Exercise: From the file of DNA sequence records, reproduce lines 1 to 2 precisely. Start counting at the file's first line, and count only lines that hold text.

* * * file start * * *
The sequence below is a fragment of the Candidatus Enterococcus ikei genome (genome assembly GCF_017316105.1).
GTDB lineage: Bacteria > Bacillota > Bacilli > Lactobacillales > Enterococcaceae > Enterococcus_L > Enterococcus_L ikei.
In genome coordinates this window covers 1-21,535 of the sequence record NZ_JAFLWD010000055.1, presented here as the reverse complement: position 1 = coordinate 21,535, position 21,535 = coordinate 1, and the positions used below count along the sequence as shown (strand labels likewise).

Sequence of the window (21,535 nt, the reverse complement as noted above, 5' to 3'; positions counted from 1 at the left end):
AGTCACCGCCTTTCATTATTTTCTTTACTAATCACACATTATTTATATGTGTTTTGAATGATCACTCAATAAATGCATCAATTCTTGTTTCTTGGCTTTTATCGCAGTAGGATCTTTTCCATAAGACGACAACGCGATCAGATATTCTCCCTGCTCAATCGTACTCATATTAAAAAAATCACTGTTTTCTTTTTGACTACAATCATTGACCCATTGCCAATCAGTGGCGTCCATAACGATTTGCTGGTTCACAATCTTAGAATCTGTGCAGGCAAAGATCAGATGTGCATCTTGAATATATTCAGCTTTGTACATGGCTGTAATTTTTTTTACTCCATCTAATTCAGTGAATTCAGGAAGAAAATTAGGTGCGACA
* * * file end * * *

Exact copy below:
The sequence below is a fragment of the Candidatus Enterococcus ikei genome (genome assembly GCF_017316105.1).
GTDB lineage: Bacteria > Bacillota > Bacilli > Lactobacillales > Enterococcaceae > Enterococcus_L > Enterococcus_L ikei.